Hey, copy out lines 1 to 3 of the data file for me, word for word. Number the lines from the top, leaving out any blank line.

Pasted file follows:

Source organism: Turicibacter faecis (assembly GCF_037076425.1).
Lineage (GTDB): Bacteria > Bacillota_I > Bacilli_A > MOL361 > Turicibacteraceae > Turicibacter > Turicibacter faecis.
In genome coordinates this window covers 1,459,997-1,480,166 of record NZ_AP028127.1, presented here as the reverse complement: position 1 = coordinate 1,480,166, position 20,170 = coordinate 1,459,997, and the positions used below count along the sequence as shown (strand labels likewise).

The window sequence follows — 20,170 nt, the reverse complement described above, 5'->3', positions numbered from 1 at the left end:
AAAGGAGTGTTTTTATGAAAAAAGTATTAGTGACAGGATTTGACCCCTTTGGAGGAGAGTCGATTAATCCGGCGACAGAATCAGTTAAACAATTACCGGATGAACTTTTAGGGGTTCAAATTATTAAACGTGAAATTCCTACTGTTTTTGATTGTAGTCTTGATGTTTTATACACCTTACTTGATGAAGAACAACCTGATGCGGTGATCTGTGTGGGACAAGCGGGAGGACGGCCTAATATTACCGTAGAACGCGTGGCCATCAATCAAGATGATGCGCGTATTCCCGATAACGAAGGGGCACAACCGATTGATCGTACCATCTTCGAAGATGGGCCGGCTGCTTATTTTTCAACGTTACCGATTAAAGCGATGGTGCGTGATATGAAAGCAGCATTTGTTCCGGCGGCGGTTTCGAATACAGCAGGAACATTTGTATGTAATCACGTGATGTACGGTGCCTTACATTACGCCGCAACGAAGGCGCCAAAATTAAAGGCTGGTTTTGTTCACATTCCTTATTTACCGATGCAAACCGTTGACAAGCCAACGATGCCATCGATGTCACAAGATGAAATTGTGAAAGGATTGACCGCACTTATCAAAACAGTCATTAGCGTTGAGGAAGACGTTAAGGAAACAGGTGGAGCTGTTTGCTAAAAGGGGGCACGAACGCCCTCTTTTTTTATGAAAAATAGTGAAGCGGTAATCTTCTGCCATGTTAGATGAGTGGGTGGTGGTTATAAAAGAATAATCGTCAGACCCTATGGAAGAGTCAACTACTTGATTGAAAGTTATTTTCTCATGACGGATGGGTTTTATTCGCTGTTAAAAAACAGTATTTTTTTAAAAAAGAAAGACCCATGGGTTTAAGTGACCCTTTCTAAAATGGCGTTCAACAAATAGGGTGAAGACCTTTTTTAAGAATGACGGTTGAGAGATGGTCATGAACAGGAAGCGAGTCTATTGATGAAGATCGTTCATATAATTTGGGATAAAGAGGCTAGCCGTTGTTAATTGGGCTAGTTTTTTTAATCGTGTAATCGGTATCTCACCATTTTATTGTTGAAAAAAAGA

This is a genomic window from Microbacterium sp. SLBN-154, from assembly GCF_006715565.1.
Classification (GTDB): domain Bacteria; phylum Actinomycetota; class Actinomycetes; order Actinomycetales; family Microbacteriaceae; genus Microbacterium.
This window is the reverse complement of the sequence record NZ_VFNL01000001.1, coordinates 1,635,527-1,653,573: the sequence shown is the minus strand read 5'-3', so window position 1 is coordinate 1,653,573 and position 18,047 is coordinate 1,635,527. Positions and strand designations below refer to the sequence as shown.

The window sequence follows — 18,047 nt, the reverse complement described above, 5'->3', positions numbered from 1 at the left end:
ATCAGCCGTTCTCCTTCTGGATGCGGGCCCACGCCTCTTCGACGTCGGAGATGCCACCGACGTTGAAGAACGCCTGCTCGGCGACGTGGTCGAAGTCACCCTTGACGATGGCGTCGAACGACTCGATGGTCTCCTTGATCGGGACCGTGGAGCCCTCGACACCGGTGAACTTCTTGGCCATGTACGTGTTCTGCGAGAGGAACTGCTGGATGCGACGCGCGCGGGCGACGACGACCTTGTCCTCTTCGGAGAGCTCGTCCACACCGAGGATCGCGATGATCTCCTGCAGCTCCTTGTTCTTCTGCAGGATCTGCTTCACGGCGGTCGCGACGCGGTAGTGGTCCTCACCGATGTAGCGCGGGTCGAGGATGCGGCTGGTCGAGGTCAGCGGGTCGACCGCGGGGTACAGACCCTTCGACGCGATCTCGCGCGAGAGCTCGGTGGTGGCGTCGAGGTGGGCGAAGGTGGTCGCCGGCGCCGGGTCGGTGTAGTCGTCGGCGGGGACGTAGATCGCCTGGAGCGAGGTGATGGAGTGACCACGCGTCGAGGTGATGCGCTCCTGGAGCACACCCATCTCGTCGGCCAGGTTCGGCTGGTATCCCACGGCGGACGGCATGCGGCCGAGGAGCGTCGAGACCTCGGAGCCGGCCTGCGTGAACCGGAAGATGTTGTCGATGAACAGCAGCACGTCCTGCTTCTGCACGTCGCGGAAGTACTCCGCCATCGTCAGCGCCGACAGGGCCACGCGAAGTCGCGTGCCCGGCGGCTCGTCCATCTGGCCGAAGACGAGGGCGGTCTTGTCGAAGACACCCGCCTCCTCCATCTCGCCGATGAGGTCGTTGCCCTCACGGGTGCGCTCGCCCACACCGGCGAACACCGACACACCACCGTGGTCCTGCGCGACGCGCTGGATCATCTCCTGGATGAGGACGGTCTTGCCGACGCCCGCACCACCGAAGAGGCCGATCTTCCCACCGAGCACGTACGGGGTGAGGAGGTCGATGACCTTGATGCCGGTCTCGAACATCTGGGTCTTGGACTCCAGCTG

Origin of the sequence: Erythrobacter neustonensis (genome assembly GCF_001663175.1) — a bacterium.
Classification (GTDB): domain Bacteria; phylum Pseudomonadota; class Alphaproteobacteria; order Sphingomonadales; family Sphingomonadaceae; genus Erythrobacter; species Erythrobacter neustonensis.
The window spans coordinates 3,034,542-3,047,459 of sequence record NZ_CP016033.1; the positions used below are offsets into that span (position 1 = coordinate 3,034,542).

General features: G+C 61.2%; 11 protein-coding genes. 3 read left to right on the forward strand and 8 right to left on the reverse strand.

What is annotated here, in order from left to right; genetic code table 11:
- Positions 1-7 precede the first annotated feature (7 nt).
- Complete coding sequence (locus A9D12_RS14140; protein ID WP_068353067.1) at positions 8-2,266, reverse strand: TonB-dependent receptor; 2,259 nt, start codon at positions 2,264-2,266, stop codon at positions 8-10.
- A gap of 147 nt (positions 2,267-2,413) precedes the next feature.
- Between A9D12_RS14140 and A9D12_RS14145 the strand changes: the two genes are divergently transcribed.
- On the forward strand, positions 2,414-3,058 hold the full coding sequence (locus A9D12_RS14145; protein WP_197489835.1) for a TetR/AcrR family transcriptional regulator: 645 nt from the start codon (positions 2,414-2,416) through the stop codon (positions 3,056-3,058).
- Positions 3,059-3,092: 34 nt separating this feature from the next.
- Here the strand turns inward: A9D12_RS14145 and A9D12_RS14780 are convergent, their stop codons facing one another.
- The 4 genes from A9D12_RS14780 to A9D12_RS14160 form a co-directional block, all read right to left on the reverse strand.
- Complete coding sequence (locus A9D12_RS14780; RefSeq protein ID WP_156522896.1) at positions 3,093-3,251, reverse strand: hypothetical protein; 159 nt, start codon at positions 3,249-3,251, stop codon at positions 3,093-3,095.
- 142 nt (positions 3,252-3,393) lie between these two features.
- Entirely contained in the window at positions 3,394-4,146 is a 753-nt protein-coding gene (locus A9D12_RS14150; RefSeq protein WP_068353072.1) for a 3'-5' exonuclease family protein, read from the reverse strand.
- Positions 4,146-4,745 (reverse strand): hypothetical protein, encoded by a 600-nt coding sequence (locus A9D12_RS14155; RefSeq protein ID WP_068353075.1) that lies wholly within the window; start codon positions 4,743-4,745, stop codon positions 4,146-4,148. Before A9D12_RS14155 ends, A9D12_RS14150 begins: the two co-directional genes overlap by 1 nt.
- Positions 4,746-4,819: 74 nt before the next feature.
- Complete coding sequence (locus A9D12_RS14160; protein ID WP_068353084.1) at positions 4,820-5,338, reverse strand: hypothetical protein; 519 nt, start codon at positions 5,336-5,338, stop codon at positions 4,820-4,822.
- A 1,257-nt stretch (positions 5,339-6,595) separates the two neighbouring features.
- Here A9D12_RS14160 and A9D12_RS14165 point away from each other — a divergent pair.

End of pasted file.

Source organism: Turicibacter faecis (assembly GCF_037076425.1).
Lineage (GTDB): Bacteria > Bacillota_I > Bacilli_A > MOL361 > Turicibacteraceae > Turicibacter > Turicibacter faecis.
In genome coordinates this window covers 1,459,997-1,480,166 of record NZ_AP028127.1, presented here as the reverse complement: position 1 = coordinate 1,480,166, position 20,170 = coordinate 1,459,997, and the positions used below count along the sequence as shown (strand labels likewise).